It is widely accepted that the Thatcher years and their immediate aftermath were associated with substantive social and organizational change. The privatisation programme, 'the rolling back of the State', prosecuted by the successive Conservative Governments from 1979-1997 was a central pillar of Governmental policy. This thesis seeks to engage with privatization through the of CoastElectric, a newly privatised Regional Electricity Company. This thesis contributes to the extant understanding of the dynamics of organizational change in four major ways. Firstly, the study into CoastElectric addresses the senior management decision making within the organization: in particular, it will attempt to make sense of 'why' particular decisions were made. The theoretical backdrop to this concern will draw on the concepts of normalization, cultural capital and corporate fashion. The argument presented in this thesis is that the decision-making broadly corresponded with that which could be considered to be at the vanguard of mangerialist thought. However, a detailed analysis suggested that at different junctures in CoastElectric's history there were differences in the approach to decision making that warranted further analysis. The most notable finding was that the relative levels of new managerialist cultural capital possessed by the decision-making elite had an important bearing upon whether the decision was formulated either endogenously or exogenously, with the assistance of cultural intermediaries such as management consultants. The thesis demonstrates the importance of the broader discourse of new managerialism in terms of shaping what is considered to be a 'commonsensical, rational' strategy. The second concern of this thesis is that of the process of organizational change. The study of CoastElectric attempts to provide a rich account of the dynamics of organizational change. This is realized through, first, examining the pre-existing context of the organization; second, through analyzing the power politics of change interventions. The master concepts utilised in this endeavour are that of: dividing practices, the establishment of violent hierarchies between competing discourses; symbolic violence; critical turning points; recursiveness; creative destruction; legitimation strategies and the reconstitution of subjects in the workplace.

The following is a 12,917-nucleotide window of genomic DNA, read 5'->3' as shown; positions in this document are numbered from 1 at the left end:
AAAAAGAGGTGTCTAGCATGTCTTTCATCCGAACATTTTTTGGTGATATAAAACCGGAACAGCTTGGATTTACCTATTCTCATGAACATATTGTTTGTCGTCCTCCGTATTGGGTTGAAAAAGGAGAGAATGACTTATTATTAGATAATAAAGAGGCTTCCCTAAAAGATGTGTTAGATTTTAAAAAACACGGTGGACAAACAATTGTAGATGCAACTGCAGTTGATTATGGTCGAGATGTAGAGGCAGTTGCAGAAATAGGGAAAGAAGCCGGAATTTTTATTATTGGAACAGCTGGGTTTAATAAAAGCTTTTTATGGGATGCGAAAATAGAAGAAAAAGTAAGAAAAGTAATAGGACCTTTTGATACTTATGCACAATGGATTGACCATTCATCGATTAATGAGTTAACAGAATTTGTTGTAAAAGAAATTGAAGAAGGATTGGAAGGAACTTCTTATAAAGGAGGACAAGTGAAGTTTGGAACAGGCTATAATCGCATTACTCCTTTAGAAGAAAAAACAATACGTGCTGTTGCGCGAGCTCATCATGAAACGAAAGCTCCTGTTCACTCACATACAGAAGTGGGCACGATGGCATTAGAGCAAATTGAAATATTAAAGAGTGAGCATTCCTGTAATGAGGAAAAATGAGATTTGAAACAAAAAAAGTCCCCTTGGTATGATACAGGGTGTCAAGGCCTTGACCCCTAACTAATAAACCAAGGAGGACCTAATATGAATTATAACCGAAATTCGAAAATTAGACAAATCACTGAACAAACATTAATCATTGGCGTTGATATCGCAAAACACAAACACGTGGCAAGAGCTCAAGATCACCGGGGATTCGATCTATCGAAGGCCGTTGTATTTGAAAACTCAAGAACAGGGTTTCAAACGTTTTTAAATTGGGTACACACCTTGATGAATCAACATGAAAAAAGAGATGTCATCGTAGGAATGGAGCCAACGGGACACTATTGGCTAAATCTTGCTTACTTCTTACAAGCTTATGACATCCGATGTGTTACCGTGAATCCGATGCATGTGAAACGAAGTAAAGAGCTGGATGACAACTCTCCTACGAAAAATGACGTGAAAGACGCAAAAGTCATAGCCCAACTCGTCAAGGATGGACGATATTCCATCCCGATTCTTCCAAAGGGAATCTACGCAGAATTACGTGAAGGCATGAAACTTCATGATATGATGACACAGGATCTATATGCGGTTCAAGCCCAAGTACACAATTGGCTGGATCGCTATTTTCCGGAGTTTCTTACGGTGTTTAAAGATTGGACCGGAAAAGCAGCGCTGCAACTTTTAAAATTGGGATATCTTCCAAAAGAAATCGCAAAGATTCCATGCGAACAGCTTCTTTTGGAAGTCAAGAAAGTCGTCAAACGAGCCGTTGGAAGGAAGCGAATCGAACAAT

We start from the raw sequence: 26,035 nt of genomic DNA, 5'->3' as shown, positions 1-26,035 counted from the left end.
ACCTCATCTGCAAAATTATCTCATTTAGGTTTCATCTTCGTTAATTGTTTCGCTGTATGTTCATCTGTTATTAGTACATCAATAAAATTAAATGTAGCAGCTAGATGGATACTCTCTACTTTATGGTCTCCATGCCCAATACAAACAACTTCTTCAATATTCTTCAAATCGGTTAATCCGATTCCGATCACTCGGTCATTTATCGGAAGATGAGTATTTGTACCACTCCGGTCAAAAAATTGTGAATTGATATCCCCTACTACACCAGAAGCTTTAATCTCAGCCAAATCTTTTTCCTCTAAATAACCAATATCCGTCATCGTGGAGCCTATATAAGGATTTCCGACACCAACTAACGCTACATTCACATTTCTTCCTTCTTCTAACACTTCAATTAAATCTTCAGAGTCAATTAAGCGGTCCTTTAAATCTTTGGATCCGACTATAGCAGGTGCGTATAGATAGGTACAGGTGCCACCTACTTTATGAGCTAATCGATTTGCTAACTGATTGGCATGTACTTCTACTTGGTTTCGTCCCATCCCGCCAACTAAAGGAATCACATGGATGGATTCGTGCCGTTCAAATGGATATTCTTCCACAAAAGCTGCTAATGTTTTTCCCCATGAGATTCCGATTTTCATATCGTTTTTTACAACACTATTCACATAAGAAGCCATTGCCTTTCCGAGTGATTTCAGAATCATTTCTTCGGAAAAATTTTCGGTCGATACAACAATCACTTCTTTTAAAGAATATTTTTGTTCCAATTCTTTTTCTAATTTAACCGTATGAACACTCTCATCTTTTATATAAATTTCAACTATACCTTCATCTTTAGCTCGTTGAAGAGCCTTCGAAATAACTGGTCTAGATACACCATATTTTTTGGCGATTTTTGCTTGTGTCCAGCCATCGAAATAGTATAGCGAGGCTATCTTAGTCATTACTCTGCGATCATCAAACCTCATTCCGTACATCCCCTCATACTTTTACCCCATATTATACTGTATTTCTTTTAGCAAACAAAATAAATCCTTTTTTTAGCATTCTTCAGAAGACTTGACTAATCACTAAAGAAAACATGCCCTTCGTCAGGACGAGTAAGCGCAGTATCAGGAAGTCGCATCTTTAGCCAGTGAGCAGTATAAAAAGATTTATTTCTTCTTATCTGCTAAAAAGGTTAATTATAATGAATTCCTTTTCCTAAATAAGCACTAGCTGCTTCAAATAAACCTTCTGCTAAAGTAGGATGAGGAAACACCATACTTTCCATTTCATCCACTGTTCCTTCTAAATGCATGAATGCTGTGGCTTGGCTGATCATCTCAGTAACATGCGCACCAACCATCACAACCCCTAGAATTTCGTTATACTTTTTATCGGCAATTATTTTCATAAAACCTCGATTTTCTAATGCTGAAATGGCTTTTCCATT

|Date of Award||2000|
- dynamics of organizational change
- analysis of power
- professions and new managerialism